The images of my childhood are of women. They are of women kneeling. They are beautiful, holy, consecrated memories of laughter and gossip and teasing. They are beautiful reminders that the best things in life are souls committed to being real with one another. In an effort to inspire you to beauty, I’d like to paint the pictures of my memories with you.
The church I grew up in was built in the late 1950s. It was a large sanctuary of mismatching items: mustard seats on the altar, jade green and white marble, puke brown carpeting, and white stone statues. Walking into the church could give you the hibbie jibbies. Almost all the windows in the building were stained glass, most of them with the stations of the cross. If you were to sit in this sanctuary, you would think that the congregants were the saddest sort of bunch. But downstairs, in an equally ugly space, there was community like you couldn’t imagine. Because downstairs were a steady stream of tough cookie women who were always brewing up some sort of gathering. Whether it be a soup kitchen to raise money for the struggling families in our communities, or a pancake breakfast to support the neighborhood watch program; whether it be to set up chairs for stay-at-home moms to come and gather and share their stories of rough marriages at the Mass for Moms, or to try to turn this dry, drab space into a banquet hall for kindergarteners to feel like they were graduating a prestigious university, these women, in their holiday inspired sweaters, khaki slacks, white gyms shoes, and identical curled and Aqua Net hairspray would come. Their laughter and good-hearted teasing rings through my ears at night as I long for women who will share in the little things of life with me like that one day.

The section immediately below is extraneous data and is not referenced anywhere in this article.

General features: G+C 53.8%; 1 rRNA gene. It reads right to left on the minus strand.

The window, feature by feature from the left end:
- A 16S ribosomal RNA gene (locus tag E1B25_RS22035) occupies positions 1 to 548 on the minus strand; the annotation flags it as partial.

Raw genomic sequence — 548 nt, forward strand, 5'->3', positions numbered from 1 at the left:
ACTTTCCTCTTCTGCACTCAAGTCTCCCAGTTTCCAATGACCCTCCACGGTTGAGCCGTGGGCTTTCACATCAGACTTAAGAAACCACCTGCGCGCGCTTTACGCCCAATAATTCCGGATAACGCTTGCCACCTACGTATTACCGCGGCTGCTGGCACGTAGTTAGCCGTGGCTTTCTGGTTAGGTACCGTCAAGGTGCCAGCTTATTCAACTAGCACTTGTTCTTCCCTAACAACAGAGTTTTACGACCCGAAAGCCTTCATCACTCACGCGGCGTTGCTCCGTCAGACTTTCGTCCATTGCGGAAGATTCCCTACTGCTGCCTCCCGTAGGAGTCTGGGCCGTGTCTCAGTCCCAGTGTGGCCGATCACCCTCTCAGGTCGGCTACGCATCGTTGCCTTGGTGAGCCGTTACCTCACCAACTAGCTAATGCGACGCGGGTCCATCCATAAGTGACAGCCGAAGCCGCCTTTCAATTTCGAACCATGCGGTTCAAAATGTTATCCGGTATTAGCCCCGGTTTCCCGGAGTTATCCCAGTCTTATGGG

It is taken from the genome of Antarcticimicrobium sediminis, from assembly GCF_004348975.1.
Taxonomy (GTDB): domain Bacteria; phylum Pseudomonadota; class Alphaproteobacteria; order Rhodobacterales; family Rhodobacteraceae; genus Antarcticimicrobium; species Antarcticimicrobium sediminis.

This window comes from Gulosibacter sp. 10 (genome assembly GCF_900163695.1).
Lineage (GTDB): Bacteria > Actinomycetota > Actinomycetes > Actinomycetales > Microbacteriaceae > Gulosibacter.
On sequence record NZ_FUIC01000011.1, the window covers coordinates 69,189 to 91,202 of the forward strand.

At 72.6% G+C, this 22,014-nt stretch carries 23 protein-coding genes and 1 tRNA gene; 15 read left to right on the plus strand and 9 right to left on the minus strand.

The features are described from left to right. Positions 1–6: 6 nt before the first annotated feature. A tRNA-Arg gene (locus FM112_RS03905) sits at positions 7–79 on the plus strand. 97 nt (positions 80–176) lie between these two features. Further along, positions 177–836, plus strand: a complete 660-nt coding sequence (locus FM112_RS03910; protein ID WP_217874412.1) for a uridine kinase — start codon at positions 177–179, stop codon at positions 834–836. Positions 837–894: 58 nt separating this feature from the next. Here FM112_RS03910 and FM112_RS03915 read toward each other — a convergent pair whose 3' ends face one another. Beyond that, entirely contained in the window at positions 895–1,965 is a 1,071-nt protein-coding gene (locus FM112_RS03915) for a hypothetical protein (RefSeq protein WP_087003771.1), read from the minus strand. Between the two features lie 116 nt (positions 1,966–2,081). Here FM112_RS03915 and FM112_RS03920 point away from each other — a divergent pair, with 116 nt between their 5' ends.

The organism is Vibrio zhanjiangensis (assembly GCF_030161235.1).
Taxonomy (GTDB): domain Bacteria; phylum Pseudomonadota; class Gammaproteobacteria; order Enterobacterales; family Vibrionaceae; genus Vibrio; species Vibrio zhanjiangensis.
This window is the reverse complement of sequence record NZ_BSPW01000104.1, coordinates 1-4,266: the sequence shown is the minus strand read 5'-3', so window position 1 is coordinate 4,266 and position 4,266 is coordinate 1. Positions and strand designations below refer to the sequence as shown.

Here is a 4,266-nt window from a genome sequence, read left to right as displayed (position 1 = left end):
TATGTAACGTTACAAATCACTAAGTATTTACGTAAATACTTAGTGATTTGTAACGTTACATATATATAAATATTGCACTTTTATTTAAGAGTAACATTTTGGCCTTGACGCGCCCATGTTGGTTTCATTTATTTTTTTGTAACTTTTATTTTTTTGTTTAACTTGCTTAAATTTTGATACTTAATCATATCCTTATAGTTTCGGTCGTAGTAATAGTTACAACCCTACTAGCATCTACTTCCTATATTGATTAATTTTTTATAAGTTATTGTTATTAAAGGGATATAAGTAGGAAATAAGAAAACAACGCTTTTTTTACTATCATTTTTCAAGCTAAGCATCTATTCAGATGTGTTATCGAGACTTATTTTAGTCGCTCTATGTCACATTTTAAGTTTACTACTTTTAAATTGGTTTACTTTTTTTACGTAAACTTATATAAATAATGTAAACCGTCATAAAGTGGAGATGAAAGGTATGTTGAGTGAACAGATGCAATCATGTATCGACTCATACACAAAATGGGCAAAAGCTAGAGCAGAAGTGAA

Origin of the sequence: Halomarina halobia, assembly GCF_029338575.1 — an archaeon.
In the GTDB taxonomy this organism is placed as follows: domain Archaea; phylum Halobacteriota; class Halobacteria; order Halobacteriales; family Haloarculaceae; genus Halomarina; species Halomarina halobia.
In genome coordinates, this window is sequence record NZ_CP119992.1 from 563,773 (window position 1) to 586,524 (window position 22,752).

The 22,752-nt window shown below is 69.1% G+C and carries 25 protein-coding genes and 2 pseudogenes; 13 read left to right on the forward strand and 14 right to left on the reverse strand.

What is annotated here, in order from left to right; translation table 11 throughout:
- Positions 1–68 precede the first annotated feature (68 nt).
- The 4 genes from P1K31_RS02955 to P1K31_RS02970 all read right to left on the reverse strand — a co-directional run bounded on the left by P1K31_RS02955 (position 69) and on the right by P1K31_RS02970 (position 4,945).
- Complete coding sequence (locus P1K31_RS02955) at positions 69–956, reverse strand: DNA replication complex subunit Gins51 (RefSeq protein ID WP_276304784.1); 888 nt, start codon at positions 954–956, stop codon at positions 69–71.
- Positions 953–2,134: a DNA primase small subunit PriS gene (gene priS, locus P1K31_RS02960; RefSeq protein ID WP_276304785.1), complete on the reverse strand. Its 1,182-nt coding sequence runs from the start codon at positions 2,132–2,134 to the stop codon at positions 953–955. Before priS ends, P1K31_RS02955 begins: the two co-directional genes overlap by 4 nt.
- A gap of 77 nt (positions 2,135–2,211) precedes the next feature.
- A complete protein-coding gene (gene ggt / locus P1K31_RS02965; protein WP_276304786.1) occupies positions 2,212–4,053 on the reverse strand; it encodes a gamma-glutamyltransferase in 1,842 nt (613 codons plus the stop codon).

But it wasn’t just the older women who worked in this beautiful communion. The moms of our church were in-and-out of our school, always bringing, always encouraging, always giving … something. Our teachers were their friends, and they knew how hard it was to deal with our lil’ old selves. And so, in this ranch style layout of painted tan bricks and speckled, sawdust-over-puke-smelly floors, the moms would come. They would create elaborate scenes for Christmas and Easter and Valentines day: Santa on a sleigh, holding a list of names that just so happened to have every child’s name in the school on it. They would sew quilts with every family in the parish having a square and a way to express themselves. They would volunteer as lunch moms to make sure our gym stayed clean for the class that would come and use it in the next period. They would bring flowers and sell candy bars. And it wasn’t to raise money. It was to provide an atmosphere where kids knew that there was more than just a mom and a dad behind them. There was a community — cheering them forward and helping them to make a difference — from the days of boy scouts, to having their own son, to raising up the next generation when they would be grandparents one day, too. They were laying a foundation, and it was on the backs of moms who gave what they had.